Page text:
Beef Cattle A.I. Workshop

OSU Extension Muskingum and Licking Counties will host an introduction to artificial insemination of beef cattle on July 30 and August 1, 2024 from 6:00 to 8:30 pm at the Extension Office in Zanesville.  This two-night workshop is a classroom event starting on night one and concluding with hands-on-practice on night two.  Topics that will be covered during this workshop include: Advanced Reproductive Tract Anatomy and Physiology, Estrous Synchronization, Pasture Considerations, Expected Progeny Differences (EPD’s), and, Tools, Equipment, & Techniques.  Our program cost is $20 per person and RSVP’s are due July 25.  Our classroom location is the meeting room at the Rural Services Building, 225 Underwood St, Zanesville, OH.

Please RSVP and register using our online webform and payment portal found at go.osu.edu/muskingumbeef.

Direct questions to Clifton Martin, Extension Educator, Muskingum County, 740-454-0144, martin.2422@osu.edu or to Dean Kreager, Extension Educator, Licking County, 740-670-5315, kreager.5@osu.edu

Link to Program Flyer

Licking County Master Gardener Open House

The Licking County Master Gardeners will hold their annual Open House: A Passport to Gardening on July 27, 2024 from 10:00a to 2:00p.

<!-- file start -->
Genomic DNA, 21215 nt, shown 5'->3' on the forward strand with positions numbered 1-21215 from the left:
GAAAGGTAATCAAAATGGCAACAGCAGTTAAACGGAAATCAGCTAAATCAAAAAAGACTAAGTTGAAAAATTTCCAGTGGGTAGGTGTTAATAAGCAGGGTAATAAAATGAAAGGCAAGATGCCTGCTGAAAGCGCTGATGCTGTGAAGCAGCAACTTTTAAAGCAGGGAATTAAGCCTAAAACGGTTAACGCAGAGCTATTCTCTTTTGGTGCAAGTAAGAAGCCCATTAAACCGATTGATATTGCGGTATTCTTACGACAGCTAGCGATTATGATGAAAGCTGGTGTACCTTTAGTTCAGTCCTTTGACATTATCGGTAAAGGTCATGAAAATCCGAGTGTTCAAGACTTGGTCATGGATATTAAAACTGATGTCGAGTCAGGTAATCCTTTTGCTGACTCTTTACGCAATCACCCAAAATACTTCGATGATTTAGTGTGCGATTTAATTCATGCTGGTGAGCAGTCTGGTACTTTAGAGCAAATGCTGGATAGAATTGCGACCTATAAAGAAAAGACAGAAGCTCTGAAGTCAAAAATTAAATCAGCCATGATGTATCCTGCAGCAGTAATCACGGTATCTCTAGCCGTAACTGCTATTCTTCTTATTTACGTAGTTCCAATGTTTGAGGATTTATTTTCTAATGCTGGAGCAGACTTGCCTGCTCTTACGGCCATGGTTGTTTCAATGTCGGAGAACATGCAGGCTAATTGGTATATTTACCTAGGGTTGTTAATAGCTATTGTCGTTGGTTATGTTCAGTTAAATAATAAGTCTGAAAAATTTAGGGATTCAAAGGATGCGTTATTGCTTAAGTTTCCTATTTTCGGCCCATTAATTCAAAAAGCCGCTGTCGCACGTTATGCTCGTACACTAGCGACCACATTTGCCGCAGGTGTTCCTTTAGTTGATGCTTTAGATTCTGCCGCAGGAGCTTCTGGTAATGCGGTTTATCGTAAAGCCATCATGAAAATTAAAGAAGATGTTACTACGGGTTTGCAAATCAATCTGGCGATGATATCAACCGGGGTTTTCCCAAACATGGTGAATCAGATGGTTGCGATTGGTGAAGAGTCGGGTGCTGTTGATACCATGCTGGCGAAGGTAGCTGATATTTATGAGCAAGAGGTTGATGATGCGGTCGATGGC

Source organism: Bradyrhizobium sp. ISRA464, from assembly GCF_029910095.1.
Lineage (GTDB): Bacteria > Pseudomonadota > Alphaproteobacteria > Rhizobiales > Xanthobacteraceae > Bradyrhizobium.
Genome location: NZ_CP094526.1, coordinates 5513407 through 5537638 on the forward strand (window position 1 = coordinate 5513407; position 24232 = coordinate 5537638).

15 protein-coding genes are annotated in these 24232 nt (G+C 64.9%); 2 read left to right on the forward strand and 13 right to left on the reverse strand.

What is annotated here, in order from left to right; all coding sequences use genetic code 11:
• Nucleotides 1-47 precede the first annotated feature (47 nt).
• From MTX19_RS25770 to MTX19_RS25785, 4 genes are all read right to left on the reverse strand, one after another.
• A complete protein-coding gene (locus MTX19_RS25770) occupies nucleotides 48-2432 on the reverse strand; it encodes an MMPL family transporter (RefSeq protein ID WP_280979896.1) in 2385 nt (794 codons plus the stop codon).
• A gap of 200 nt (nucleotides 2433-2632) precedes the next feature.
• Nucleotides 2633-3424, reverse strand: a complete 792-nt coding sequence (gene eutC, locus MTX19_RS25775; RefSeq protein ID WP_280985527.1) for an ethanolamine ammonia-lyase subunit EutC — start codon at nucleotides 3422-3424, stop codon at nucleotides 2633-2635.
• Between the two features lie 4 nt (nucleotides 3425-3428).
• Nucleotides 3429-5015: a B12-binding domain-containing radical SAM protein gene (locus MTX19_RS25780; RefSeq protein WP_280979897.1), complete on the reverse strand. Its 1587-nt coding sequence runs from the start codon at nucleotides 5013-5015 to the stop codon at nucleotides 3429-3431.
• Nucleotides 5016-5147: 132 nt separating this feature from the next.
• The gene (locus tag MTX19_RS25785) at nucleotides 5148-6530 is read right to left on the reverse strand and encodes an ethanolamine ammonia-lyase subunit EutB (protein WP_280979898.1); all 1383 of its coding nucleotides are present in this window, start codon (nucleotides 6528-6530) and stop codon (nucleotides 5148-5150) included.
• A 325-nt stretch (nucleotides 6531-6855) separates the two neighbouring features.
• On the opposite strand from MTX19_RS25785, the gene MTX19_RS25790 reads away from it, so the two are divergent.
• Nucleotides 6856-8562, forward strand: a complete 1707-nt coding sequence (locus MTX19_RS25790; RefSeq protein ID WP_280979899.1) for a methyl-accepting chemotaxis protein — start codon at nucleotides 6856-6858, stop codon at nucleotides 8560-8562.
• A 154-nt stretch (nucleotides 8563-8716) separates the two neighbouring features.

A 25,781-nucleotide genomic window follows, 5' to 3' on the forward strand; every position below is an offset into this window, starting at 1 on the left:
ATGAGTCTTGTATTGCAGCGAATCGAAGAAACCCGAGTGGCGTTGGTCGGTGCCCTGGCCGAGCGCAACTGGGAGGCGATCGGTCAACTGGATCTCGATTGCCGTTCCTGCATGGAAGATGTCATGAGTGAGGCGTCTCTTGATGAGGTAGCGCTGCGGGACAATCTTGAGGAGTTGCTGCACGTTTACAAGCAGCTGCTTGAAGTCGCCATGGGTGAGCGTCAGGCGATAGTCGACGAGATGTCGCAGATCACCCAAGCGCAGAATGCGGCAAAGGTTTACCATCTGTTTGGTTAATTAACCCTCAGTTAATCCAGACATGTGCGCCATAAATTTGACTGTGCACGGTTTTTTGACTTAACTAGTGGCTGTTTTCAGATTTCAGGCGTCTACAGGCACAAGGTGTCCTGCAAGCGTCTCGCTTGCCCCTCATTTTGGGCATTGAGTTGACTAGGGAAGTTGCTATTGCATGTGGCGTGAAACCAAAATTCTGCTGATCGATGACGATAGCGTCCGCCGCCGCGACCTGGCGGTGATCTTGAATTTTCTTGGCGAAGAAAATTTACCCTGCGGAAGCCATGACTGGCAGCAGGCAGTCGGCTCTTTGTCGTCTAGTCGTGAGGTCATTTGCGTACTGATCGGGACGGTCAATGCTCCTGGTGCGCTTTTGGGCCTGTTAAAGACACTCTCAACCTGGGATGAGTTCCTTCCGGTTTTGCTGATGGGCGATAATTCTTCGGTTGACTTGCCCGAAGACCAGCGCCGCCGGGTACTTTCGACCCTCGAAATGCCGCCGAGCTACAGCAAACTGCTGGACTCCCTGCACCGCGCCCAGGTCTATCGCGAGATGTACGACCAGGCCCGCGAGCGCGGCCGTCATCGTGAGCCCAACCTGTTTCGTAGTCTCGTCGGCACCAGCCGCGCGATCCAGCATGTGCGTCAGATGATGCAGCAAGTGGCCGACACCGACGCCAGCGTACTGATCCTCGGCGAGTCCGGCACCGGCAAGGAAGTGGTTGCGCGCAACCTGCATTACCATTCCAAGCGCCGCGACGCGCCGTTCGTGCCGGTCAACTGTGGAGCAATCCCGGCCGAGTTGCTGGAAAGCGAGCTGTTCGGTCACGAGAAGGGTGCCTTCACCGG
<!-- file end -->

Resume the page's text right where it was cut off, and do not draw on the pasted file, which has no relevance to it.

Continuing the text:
Be sure to follow us on Facebook (Master Gardener Volunteers of Licking County OSUE) for more details.

We look forward to seeing you there!

Ohio Farm Custom Rates 2024

By:Barry Ward, Leader, Production Business Management Monday, July 01st, 2024

Ohio Farm Custom Rates 2024

Barry Ward, Eric Richer, John Barker and Amanda Bennett, OSU Extension

Farming is a complex business and many Ohio farmers utilize outside assistance for specific farm-related work. This option is appealing for tasks requiring specialized equipment or technical expertise. Often, having someone else with specialized tools perform tasks is more cost effective and saves time. Farm work completed by others is often referred to as “custom farm work” or more simply, “custom work”. A “custom rate” is the amount agreed upon by both parties to be paid by the custom work customer to the custom work provider.

Custom rates increased for the majority of field operations in 2024 as compared to surveyed rates in 2022 but the increases did vary by operation. Examples include an increase of 6% for Planting Corn (30 Inch Rows with Fertilizer Application), 5.6% for Harvesting Corn (Combine, Grain Cart, Haul Local to Farm), 21% for Spraying (Self-Propelled Sprayer, Crop Protection Chemicals) and 24% for Field Cultivator.

New field operations in this year’s survey and summary include drone/UAV application and cover crop seeding. Continue reading Ohio Farm Custom Rates 2024

Woodland Wisdom online course and webinar series

Registration is now open for a new online course and webinar series Woodland Wisdom: Learn to Balance What You Have with What You Want.  This new online course offers woodland owners a way to enhance their land management skills.  There are 7 sessions covering a wide range of topics designed to help woodland owners focus on opportunities their land offers.

Registration is open here.

 

Name That Tree Class

Registration is open for Name That Tree being held August 22nd in Pickerington.  The class is designed to help students learn some of the key characteristics of identifying trees.  The class will also introduce how to use a dichotomous key for identification.

Deadline to register is August 15th.  Register here.